As manufacturers and machine builders discover new applications for vacuum, designers are finding that it is not always sufficient just to apply and remove vacuum in a process. To maximize productivity and ensure consistent quality in many cases, vacuum needs to be ramped up and down, and the level of vacuum must be accurately controlled. Unregulated vacuum can be just as harmful to a process as over-pressure.
Proportional electronic regulators for positive pressure have been around for some time. These devices control outlet pressure based on an electronic input or command signal. The same concept can be applied to the control of vacuum.
Regulators for Vacuum Control
For vacuum applications requiring high accuracy, closed-loop regulators with onboard transducers should be considered. Such regulators typically have an accuracy of 0.2% of the scaled vacuum range. Their design incorporates two solenoid valves, an internal pressure transducer, and an electronic control circuit. The output working vacuum is proportional to an electrical input signal.
The control circuit activates solenoid valves, which apply vacuum to the outlet port. One valve functions as inlet control, the other as exhaust. The vacuum source is connected to the exhaust port of the regulator. The inlet port of the regulator can be left open to atmosphere or plumbed to the appropriate pressure if the application calls for a range from vacuum through positive pressure.
The internally mounted transducer monitors vacuum (or pressure) in the work port and provides a feedback signal to the electronic control circuit. This signal is compared to the input command signal. If differences exist between the two, the control opens one of the solenoid valves to make the appropriate adjustment. Closing the control loop around the transducer ensures accuracy and repeatability.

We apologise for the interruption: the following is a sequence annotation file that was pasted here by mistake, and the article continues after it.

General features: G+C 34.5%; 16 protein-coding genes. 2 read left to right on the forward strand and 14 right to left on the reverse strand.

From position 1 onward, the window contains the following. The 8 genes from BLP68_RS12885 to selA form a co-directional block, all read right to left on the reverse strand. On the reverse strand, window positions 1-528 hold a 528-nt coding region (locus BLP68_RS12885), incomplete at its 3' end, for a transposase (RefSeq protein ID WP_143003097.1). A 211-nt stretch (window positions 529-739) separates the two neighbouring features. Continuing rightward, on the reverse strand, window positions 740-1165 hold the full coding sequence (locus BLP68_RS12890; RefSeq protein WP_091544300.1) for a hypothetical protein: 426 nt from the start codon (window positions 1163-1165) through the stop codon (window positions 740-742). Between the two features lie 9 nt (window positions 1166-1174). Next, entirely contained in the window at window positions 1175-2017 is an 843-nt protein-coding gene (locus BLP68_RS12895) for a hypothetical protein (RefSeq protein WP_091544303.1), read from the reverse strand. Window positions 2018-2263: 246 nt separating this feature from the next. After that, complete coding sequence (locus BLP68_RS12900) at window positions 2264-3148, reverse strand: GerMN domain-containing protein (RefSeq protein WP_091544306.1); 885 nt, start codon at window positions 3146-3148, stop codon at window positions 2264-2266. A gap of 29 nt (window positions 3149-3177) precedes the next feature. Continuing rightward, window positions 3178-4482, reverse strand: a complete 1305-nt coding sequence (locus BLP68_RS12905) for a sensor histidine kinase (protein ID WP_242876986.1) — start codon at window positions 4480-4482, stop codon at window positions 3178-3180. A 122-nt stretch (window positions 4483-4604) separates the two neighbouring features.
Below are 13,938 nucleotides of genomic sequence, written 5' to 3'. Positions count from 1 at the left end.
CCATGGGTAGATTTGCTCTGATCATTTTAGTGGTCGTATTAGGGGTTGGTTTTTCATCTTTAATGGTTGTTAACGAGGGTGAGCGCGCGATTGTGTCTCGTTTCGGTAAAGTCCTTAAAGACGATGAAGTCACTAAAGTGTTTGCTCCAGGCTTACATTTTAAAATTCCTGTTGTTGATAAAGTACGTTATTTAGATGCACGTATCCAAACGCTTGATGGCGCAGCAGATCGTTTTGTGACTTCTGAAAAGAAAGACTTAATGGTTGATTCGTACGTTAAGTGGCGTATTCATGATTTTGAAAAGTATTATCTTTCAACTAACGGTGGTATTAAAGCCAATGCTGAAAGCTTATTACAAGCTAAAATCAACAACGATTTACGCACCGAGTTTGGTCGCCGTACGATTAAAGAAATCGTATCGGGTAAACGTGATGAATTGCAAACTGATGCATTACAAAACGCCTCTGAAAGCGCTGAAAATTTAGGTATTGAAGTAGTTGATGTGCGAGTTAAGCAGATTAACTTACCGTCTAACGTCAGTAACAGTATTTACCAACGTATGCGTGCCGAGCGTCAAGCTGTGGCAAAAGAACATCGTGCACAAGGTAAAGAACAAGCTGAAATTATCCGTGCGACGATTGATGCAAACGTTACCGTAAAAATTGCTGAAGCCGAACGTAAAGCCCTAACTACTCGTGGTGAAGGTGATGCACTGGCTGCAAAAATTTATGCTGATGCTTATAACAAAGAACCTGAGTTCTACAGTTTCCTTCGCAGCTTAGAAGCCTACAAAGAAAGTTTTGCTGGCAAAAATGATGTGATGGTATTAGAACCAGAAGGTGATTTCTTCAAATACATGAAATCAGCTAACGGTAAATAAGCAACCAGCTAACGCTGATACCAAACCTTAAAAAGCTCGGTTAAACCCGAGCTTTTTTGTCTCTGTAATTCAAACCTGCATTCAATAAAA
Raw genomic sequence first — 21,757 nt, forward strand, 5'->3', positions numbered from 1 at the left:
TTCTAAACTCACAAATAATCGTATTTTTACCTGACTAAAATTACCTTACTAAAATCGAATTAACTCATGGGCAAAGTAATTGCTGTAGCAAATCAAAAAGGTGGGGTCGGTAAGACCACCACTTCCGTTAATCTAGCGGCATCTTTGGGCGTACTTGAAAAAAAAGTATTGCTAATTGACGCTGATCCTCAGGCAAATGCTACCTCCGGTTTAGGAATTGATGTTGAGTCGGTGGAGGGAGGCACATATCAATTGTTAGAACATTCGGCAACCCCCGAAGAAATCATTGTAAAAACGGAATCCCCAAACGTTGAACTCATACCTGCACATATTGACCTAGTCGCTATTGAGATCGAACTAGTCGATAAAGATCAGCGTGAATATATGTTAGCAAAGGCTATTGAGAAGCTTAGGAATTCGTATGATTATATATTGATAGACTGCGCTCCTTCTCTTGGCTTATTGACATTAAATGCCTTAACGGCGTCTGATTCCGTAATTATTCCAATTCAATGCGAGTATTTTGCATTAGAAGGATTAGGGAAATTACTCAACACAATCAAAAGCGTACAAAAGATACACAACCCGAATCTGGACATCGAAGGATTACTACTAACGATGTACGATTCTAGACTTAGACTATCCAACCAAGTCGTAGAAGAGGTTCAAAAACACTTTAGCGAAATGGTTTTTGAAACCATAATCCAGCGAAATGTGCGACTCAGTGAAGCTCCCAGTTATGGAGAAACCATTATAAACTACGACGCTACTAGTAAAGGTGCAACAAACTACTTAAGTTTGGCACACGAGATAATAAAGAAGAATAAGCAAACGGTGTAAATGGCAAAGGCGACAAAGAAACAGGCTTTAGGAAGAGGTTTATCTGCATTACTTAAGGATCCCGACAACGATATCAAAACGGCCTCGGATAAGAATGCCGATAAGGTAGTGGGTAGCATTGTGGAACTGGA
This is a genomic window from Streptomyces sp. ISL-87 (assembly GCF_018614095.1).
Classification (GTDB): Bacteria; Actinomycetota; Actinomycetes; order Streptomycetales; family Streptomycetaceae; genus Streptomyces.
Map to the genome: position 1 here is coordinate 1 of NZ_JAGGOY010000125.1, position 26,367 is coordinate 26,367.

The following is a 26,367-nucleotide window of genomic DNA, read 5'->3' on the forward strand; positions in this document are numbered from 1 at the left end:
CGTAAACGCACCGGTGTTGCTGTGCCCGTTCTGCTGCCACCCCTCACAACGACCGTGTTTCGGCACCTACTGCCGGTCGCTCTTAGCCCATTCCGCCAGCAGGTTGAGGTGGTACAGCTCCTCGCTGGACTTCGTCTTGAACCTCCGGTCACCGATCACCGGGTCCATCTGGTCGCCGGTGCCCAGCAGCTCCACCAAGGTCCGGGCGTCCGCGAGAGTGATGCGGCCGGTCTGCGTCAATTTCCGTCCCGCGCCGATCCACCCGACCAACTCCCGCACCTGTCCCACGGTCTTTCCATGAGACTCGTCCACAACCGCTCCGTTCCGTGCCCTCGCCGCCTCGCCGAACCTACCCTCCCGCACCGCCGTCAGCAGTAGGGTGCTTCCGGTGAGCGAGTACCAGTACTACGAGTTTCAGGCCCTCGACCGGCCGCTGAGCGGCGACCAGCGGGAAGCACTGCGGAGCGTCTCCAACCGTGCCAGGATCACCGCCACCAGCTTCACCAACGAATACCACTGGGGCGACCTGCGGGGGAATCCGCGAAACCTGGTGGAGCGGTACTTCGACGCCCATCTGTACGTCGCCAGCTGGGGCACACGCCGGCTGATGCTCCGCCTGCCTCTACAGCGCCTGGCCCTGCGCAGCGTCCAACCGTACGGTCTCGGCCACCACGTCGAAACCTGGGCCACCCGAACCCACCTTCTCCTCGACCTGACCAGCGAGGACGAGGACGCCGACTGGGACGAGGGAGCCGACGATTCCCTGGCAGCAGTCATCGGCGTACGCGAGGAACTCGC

Electrical command inputs can be 0 to 10 V dc, 4 to 20 mA, or 4- or 8-bit digital. Units may also provide an electrical monitor signal to send to a panel meter or controller for data acquisition or quality assurance needs. The transducer establishes the monitor signal — typically 0 to 10 V dc or 4 to 20 mA.
Dealing with High Flow Rates
The majority of vacuum applications require flow rates higher than the flow capacity of typical electronic pressure regulators. In these cases, the regulator is piped to a volume booster. (Many relieving, air-piloted volume boosters can easily be adapted to handle vacuum.) When the vacuum on the dome of the booster equals the vacuum on the output side, the unit is satisfied — and that level of vacuum is maintained.
Because volume boosters are mechanical devices — with seals, springs, and sliding parts — they are less accurate than electronic regulators. To improve accuracy, some pressure regulator manufacturers build dual closed-loop models. These units can take downstream feedback from a second transducer. When they are combined-with boosters, the assemblies pass higher flow rates with the same accuracy as stand-alone single closed-loop models.
Two other vacuum-control methods may be of interest: controlling vacuum via a vacuum breaker and controlling positive pressure to a venturi vacuum generator.
In the vacuum breaker method, vacuum is taken from the source — usually a vacuum pump — and plumbed directly to the work area. An electronic pressure regulator fitted to a special booster — known as a vacuum breaker — is in the same circuit. The breaker is electrically commanded to maintain a certain level of vacuum. This command is compared to the actual vacuum in the system, which is sensed by an external transducer. The breaker remains closed until the vacuum reaches the commanded level. If the vacuum level goes beyond the command signal, the breaker opens to allow atmospheric pressure into the system to reduce it. An advantage of this arrangement is that the vacuum pump runs more efficiently.
The final method uses a dual-loop regulator to control positive pressure to a venturi vacuum generator. This is a very economical way to regulate vacuum in a process because venturi generators are relatively inexpensive, and compressed air is readily available in most plants. The higher the pressure and flow of air through a venturi generator, the higher the vacuum level produced. The relationship between pressure and vacuum is seldom linear, but because the dual-loop regulator responds to a vacuum transducer in the process, vacuum levels are both controllable and repeatable.
If you are using vacuum in your system, you should consider the benefits of precisely controlling that vacuum using a closed-loop vacuum regulator.
For more information on electronic proportional regulators, call Proportion-Air, McCordsville, Ind., at (877) 871-1494, or visit proportionair.com.